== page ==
Soft robotics prototypes (2016-2017)

Most of these prototypes are described in: “Prolegomena for a Transdisciplinary Investigation Into the Materialities of Soft Systems.”  In: ISEA 2017 Manizales: Bio-Creation and Peace: Proceedings of the 23rd International Symposium on Electronic Art. University of Caldas, 2017.


A selection of older prototypes (-2014)

Digital colonization (2014)




Digital Colonization, 2014, mixed media (tracksuit jacket, EL wire, microcontroller, cell phone signal detector circuit, electronics, and battery pack), 80 x 65 cm.

Digital Colonization departs from a desire to visualize today’s colonization of the individual’s lifeworld by pervasive ICT (information and communication technologies) as a means of grasping the continually accelerating pace of information dissemination. It consists of a tracksuit jacket equipped with EL wire (electroluminiscent wire) and a cell phone signal detector circuit. The EL wire displays a fluctuating pattern every time a cell phone or smartphone is active nearby.


Urlaut (2014)

Urlaut, 2014, mixed media, (handcrafted MDF box, ultrasonic sensor, microcontroller, SD card with wave files, electronics, loudspeaker, and battery pack), 12,5 x 12,5 x 12,5 cm.

A small mobile white minimalist box equipped with a sensor that uses ultrasound to determine the distance to the closest object. When the distance is approx. 1.5 m the box starts generating and playing a random sequence of primordial sounds (Urlaut). The sound bites that make up the audio are the smallest intelligible segments of a recording of Kurt Schwitters’ sound poem Ursonate (1924-). The segments are played rhythmically at regular intervals the length of which varies according to the distance the ultrasonic sensor detects, speeding up as the measured distance decreases.

The piece was intended as a thematization of expressionism, phonocentrism, the authenticity of the human voice, presence, mediation, chance, and reproducibility.


Hauntology (2014)


finsh2-med-resjpg      finsh3-med-resjpg

Hauntology, 2014, mixed media (salvaged fiber board, plywood, 12V PC power supply, and wire, paint, white LED strip imported from China), approx. 53 x 53 cm.

A couple of years back a strange digital image was making the rounds on the internet. The image was based on the optical principle of a so-called “afterimage”. Upon first inspection the visual content of this image was not recognizable, but when an observer looked at it (on the screen) for a while, and afterwards stared into a white wall an image of Jesus appeared (see: Hauntology (2014) is a wall piece constructed in fiberboard and backlit by LEDs. It utilizes the same optical technique of the afterimage to generate a different iconic image. The work hints at Marx’ status as a cultural icon as well as his continued function as a beacon of hope that another world is possible. Simultaneously the indirect mode of representation it makes use of is meant to invoke the current dichotomy between an immaterial cognitive capitalism prevalent in the West and the manual production of the global South, that the reproduction of Western societies depend on.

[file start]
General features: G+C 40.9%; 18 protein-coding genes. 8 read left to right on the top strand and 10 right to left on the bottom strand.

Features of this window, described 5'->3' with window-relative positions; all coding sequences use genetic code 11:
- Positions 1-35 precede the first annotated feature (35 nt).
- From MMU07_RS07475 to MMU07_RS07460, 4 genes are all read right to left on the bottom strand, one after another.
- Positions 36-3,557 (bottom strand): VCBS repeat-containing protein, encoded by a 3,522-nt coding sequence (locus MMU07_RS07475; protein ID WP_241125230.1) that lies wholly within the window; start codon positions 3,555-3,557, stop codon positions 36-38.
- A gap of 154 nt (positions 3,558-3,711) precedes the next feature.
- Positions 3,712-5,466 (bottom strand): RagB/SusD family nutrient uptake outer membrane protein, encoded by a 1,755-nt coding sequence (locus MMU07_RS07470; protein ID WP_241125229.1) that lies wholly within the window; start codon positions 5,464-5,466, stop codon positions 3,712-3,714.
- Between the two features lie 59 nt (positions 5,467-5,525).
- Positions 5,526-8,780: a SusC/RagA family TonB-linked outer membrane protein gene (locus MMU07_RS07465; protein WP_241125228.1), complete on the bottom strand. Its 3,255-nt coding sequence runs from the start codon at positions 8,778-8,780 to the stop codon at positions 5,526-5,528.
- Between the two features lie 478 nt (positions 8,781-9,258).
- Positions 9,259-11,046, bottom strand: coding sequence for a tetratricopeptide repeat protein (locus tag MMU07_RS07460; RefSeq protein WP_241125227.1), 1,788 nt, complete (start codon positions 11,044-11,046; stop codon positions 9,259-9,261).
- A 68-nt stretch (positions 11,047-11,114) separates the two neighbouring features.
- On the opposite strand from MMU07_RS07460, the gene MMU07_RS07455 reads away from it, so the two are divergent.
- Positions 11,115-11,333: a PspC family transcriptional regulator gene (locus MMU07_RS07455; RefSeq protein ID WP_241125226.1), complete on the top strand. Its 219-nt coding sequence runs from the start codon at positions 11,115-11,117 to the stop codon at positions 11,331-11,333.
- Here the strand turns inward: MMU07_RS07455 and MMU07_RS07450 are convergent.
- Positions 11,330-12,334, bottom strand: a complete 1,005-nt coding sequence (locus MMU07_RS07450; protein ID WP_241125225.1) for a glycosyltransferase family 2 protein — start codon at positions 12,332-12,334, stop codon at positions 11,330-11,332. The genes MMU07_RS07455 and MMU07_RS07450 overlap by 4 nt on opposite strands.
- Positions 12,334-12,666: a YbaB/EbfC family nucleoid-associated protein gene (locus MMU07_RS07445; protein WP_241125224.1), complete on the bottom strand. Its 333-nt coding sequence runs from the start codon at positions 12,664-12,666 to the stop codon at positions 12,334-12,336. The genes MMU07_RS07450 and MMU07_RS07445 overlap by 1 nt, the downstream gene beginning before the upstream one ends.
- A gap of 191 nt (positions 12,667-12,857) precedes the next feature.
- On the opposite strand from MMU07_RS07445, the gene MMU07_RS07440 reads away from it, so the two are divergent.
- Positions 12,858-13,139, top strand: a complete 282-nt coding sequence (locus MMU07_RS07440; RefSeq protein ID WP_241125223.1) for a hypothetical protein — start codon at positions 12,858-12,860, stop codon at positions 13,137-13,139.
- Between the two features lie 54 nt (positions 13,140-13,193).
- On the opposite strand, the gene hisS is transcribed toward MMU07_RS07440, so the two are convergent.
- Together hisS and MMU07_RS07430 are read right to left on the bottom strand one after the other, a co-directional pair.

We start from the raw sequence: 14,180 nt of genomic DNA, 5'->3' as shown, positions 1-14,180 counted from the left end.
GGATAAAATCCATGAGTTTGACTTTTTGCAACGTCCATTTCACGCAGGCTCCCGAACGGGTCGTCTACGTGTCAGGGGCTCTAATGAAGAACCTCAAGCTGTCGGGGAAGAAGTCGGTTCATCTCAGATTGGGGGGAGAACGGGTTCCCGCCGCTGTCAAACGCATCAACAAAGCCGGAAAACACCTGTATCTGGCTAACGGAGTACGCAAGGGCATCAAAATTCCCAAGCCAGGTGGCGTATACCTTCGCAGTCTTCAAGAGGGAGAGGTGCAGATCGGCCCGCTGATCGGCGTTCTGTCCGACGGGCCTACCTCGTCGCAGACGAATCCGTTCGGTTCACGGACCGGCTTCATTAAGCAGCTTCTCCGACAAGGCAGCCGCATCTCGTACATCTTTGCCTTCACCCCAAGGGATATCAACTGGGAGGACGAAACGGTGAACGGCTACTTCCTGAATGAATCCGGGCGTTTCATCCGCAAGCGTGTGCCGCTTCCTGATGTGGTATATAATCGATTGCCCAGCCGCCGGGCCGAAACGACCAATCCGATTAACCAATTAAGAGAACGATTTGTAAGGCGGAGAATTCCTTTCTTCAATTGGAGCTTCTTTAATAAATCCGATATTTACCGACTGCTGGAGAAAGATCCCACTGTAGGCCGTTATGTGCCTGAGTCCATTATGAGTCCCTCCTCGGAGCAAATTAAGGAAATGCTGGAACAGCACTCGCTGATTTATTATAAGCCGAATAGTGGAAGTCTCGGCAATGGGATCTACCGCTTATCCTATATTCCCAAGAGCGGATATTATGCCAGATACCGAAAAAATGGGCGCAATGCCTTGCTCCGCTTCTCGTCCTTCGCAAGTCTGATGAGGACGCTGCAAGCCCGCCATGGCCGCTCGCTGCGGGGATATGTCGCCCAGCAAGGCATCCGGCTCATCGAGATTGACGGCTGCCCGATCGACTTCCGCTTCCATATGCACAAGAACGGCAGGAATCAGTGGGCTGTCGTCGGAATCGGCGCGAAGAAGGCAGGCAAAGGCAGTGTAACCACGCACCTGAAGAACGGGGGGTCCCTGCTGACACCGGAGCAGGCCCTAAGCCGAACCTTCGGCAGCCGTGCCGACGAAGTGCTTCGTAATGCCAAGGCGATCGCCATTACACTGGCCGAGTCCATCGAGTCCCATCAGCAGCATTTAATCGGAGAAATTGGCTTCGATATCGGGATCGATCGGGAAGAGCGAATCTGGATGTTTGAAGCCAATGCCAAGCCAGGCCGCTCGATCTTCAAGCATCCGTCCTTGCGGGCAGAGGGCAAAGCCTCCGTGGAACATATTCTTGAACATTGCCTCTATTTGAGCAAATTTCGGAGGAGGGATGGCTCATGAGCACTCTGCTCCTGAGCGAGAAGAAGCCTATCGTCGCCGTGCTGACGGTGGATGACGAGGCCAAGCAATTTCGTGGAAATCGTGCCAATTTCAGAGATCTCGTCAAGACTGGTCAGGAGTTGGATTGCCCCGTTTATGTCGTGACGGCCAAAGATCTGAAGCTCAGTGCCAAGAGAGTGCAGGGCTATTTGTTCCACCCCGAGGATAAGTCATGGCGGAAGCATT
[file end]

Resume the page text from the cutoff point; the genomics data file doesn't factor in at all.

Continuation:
Seeing-eye-glove (2014)

Glove2-web    Glove1-web

Seeing-eye-glove, 2014, mixed media (worker’s glove, ultrasonic sensor, Arduino Pro Mini, servo motor), approx. 25 x 15 cm.

The glove was made as a prototype in conjunction with the ROCA seminar on ‘Prosthetics in art and design’ held at the University of Copenhagen, October 3, 2014 (program here:

It is meant as a prosthesis that ‘hears’ distance and allows the user to experience distance through tactile sensations. The servo motor taps the users arm at a tempo that corresponds to the distance measured by the ultrasonic sensor, i.e. the tempo increases as the distance decreases.


Reterritorialization (2013)


Billede3DSC01282      billede2-heavymodDSC01279

Reterritorialization, 2013, mixed media (salvaged parts of old PC computer, original arcade machine parts, electronics, MDF, paint), 23 x 69 x 31 cm.

A compact MAME cabinet equipped with a menu system and playable arcade games from the 1980s and 1990s. The machine can be hooked up to use a TV or projector as display. The request by the games to “insert coin” is bypassed by the press of a button.